• James Orbinski got straight C’s in high school and dropped out of university. He eventually returned and became a doctor. And not just that. In 1999, he won the Nobel Peace Prize for the international organization he led, Médecins sans frontières. 

Junior vs senior high school grades

Do grade 11 marks matter, too? The simple answer is yes. In fact all years matter when it comes to getting admitted into a university. After all, your GPA is your grade point AVERAGE. This average reflects ALL of the marks you’ve received for ALL of the courses you’ve taken in high school up to now.

Dreaming of getting into a highly selective university?

Keep this in mind:

  • Take your high school classes seriously early on. Your grade 9 and 10 classes are likely to be easier than your grade 11 and 12 classes, so you need to get high marks in these easier courses to show you’re capable of handling more challenging content.
  • Some courses build on each other as they get more advanced. For example, you are more likely to do better in your grade 11 and 12 math classes if you understood your grade 9 and 10 math classes.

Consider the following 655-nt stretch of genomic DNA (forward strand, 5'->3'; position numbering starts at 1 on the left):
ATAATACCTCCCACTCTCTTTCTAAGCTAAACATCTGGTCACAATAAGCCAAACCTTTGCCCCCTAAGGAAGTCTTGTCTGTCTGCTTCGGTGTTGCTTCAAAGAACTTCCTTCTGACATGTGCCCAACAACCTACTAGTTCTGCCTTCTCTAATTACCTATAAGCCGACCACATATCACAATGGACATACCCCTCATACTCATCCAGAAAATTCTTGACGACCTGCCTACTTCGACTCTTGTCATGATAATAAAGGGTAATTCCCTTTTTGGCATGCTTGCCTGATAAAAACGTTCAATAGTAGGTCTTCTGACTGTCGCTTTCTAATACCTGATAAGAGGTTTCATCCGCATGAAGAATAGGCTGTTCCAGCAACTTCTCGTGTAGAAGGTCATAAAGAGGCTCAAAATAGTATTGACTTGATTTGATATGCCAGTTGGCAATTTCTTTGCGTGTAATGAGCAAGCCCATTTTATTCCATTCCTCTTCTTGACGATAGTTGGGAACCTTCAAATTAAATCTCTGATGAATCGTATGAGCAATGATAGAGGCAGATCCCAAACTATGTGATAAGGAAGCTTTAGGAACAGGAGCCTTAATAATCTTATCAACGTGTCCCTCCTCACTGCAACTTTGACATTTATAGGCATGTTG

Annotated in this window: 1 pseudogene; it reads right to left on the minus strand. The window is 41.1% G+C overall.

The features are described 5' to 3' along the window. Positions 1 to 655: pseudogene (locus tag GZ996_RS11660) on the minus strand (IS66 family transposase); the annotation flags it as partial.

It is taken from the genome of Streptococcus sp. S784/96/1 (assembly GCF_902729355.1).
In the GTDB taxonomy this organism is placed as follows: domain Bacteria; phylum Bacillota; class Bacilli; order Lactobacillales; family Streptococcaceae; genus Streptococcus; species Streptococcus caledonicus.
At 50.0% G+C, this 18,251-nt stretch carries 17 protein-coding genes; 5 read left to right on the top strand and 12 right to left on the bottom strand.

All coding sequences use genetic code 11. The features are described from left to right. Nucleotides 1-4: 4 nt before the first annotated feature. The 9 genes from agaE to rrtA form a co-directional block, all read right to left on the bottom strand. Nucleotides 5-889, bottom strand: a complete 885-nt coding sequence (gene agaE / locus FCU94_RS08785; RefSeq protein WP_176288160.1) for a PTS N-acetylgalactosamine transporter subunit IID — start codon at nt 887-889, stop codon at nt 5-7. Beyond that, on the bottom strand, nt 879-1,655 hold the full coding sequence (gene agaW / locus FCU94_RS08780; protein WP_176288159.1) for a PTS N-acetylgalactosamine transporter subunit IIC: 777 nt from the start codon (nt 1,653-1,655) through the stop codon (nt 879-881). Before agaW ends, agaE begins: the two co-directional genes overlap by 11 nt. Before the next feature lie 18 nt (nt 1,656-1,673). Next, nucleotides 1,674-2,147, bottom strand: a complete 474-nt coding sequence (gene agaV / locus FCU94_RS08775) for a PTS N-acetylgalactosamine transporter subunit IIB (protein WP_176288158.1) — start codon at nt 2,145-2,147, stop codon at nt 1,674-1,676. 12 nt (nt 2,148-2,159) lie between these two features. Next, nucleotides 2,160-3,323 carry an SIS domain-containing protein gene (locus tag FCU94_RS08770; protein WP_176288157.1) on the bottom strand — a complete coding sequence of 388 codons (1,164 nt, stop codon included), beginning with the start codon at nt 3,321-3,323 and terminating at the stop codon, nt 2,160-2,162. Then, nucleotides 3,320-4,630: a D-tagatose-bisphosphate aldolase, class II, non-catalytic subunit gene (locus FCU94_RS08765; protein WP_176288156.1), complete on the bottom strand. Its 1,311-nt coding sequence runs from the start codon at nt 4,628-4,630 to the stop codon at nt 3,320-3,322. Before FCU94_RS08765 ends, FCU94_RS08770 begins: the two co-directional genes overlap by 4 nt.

Did you know?

Grade 11 is particularly important because:

  • This is the last full year of grades that university admissions officers see before making a decision.
  • It’s when high school courses tend to be most advanced. 
  • It’s also when you’re likely to take on leadership positions in your extracurricular activities. 

What if you mess up grade 11?

If it’s still early in the year, you might be able to get your grades back on track:

  • Talk with your teachers about what you can do to improve your marks.
  • Ask to do extra-credit work. 
  • Consider getting a tutor.

Even if it’s late in the year, poor performance in grade 11 doesn’t mean the end of your university dreams. There’s lots you can do improve your overall academic achievement.

Academic achievement

Good grades aren’t everything when it comes to university admission, but they definitely help. After all, universities are institutions of higher learning, and your GPA is a good indicator of your ability to succeed in an academic environment.

Here’s how you can give your marks a boost this coming school year:

  • Push yourself academically 

If your school offers it, take a more advanced curriculum that includes AP (advanced placement) or college-level courses. Just be sure you’re ready to take on this extra challenge. Getting poor grades in advanced classes won’t do you much good.

  • Make up for past mistakes